New Years Resolutions are broken within the first 3 months of the year. And if you're an addict, an ACOA, or have family or friends with an obsessive behavior, every year, it's the same thing -- This year I'll change!!
Studies have found that over 95% of us have broken our New Year’s resolutions within the first three months. This should tell us that although we have good intentions, having good intentions are not enough. – So before venturing too far into the year, let’s make this year different – and if you fell off the wagon, no excuses, get back on.
This month’s topic: New Years Resolutions – Tips to Keep Them
This e-zine provides monthly tips and techniques to stop being addicted and help yourself or someone you love, live a more powerful life.
Q & A
Self-improvement—Losing weight, quitting smoking or drinking, improving physical fitness, spending more time with people you love, getting out of debt, making more money, becoming a better person (i.e., helping others, acting less selfish, taming the temper) . . . one or more of these are on everyone’s to-do list.
And if you or someone you know is involved in an addiction, you always make the new year
a time to changeGoals: Be realistic, Set a moderate goal and stick with it. Planning to walk half an hour three times a week is more practical than resolving to run a marathon. Keep on trying and you’ll reap rewards.
Plan: Make a specific plan. Rather than telling yourself you’ll lose weight, take positive action to do it – and you don’t have to be perfect. If you go off track, get back on – no excuses. This becomes a habit.
Support: Other people are helpful. Join a support group or a 12 step program. Get
counseling or coaching
Asking for help can be difficult, but it forces your commitment to change.
Start now – not on Monday, or the beginning of the month. If a moment of resolve comes and goes, you’ll lose momentum and a potential opportunity to advance your agenda. If you jump the gun by even a few days, you’ll be that much closer to your objective.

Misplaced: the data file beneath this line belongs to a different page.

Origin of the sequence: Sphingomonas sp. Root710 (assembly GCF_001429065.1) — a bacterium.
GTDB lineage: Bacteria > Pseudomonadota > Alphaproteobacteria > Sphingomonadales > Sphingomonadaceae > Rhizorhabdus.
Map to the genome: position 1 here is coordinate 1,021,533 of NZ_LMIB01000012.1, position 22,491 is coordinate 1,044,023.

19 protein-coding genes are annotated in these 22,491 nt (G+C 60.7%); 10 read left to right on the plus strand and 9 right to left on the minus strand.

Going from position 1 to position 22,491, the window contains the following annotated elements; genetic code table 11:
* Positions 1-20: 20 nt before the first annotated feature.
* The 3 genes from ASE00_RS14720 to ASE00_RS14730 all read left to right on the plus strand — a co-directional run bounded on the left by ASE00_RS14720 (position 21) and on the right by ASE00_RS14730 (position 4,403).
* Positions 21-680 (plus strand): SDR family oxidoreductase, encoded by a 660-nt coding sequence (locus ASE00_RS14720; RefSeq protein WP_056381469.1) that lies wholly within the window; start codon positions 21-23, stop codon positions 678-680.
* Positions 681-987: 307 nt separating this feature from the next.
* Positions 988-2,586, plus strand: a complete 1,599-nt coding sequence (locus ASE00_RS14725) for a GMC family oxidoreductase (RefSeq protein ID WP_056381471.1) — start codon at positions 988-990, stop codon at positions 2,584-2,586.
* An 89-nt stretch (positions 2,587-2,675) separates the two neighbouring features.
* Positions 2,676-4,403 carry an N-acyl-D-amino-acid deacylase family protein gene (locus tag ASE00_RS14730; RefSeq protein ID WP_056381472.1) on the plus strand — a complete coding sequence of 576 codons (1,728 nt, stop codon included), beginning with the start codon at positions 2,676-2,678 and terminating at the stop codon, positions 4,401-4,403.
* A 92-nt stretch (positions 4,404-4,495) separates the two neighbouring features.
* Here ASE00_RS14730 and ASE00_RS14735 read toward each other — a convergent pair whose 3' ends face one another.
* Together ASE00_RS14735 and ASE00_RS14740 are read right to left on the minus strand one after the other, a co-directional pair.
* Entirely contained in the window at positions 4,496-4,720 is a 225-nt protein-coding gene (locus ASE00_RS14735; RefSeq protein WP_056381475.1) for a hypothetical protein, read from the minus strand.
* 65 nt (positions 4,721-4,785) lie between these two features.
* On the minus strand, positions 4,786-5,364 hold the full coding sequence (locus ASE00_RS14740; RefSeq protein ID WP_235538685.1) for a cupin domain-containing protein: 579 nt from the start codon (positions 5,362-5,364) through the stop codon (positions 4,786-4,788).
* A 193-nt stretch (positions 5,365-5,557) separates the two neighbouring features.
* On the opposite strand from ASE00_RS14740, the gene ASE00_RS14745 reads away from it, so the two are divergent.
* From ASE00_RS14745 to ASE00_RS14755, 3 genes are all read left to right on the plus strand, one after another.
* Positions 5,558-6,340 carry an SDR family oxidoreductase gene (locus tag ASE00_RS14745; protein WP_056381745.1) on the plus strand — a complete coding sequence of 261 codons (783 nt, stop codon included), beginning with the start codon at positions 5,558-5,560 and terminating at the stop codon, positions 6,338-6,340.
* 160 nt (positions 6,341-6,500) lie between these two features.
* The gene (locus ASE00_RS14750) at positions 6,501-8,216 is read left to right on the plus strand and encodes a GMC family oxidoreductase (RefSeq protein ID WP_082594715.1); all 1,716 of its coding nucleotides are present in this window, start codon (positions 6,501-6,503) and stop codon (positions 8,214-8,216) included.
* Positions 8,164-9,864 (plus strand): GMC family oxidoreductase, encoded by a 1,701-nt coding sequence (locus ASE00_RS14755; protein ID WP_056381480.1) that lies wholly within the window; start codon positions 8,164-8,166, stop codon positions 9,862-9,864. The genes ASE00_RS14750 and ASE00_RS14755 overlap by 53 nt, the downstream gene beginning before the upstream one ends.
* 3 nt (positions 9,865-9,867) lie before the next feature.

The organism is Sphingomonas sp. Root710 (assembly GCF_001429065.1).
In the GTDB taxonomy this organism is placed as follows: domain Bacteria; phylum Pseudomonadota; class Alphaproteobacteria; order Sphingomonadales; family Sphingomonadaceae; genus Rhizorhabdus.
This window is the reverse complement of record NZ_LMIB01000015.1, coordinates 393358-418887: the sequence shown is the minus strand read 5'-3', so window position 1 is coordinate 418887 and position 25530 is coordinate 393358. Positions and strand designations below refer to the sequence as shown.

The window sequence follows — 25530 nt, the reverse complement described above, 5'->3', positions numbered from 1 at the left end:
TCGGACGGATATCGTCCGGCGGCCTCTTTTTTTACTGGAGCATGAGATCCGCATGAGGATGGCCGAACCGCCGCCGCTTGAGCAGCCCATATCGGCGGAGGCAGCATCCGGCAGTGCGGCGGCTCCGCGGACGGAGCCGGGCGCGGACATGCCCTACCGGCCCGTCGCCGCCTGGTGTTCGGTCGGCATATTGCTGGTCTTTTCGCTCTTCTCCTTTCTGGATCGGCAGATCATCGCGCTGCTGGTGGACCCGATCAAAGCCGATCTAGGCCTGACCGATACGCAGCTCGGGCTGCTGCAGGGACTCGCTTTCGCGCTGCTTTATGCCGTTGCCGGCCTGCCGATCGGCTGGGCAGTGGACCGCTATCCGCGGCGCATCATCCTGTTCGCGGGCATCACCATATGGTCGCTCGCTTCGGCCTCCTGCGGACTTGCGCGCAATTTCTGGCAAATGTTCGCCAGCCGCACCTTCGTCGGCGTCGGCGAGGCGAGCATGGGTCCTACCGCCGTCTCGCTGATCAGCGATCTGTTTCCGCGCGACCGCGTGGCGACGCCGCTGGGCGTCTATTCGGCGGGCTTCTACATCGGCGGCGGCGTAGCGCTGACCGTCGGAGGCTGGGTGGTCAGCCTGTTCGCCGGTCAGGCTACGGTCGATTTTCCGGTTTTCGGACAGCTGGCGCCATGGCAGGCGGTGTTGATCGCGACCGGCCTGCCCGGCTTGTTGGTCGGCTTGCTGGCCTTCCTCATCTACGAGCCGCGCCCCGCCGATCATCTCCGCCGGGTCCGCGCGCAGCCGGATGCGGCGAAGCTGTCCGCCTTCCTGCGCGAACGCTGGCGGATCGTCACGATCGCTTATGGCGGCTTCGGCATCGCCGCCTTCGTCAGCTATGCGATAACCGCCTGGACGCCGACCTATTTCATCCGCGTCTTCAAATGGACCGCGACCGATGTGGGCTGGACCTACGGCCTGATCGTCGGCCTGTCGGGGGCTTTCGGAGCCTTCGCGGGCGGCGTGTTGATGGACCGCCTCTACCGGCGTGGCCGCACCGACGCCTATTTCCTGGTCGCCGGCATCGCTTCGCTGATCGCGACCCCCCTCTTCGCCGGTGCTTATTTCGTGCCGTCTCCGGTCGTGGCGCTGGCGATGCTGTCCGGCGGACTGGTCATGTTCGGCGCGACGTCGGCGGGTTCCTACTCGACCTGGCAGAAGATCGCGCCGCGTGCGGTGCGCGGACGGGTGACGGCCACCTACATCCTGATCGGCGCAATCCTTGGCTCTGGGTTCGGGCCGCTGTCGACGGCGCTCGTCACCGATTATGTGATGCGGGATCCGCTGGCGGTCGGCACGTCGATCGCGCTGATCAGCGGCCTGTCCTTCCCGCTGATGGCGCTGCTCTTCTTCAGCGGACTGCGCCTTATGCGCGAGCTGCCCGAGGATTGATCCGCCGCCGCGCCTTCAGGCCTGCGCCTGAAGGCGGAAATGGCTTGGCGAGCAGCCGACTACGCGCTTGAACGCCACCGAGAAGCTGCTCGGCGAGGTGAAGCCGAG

Negativity: Don’t be
Learn from your mistakes. If a mood or setting carries a strong message (trigger) for you to light up a cigarette and you’ve vowed to quit, avoid returning to that scene-- or have a Plan B for times when that mood or setting reoccurs. Ex. If you always pick up wine at the store, don’t go there for awhile. Triggers are automatic.
Incentives: Trying to lose weight? Get out those pants you once were able to wear and keep them around for motivation. You wore them once, you can do it again.
Positive self-feedback. Remind yourself why you want to change. Don’t only see what you ‘could have done’, look at your achievements too.
My sister is an alcoholic and she’s verbally abusive and goes on benders for days. She is in her 30s and has a 5 year old child. My mother usually supports her, giving her money etc but this only
my sister’s bad behavior and after my sister threatened to kill my her, mum stopped everything.
I believe my nephew is suffering abuse. He told me today that mummy just drank wine and didn't make anything for dinner. He watches my sister and her "boyfriend" have drunken physical fights. But I feel I have to stay on her good side so that I can have access to her son. He never wants to go back to her house.
The authorities have been alerted, but they don't care unless her child is actually injured. No one can talk to her about drinking. Right now I say nothing negative for the sake of the child. He loves to come to my house and the time with my family is the most stable, peaceful time he has. Should I challenge her on her behavior or simply carry on playing make-believe?
Authorities can’t remove the child from the home unless there is 'crisis' -- and unfortunately having an abusive drunken mother does not qualify as a crisis.
You and your family are positive influences on your nephew, so for his sake continue what you've been doing. You can also offer your sister, as much 'baby sitting' as she needs etc,
Don't bother challenging her drinking, because it will only lead to war. Your sister is in denial and will defend her behavior to the end. If she reaches a low point, however, you can suggest that she goes to AA meetings, but don't get into it. Only the alcoholic can choose to make changes, and right now your sister has no intention of doing so.
It may also be helpful for you to attend Al-Anon. The members are in similar situations and you can get ideas from others who are coping with this dysfunctional and abusive behavior.
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Relationships -- Tips to make your relationship work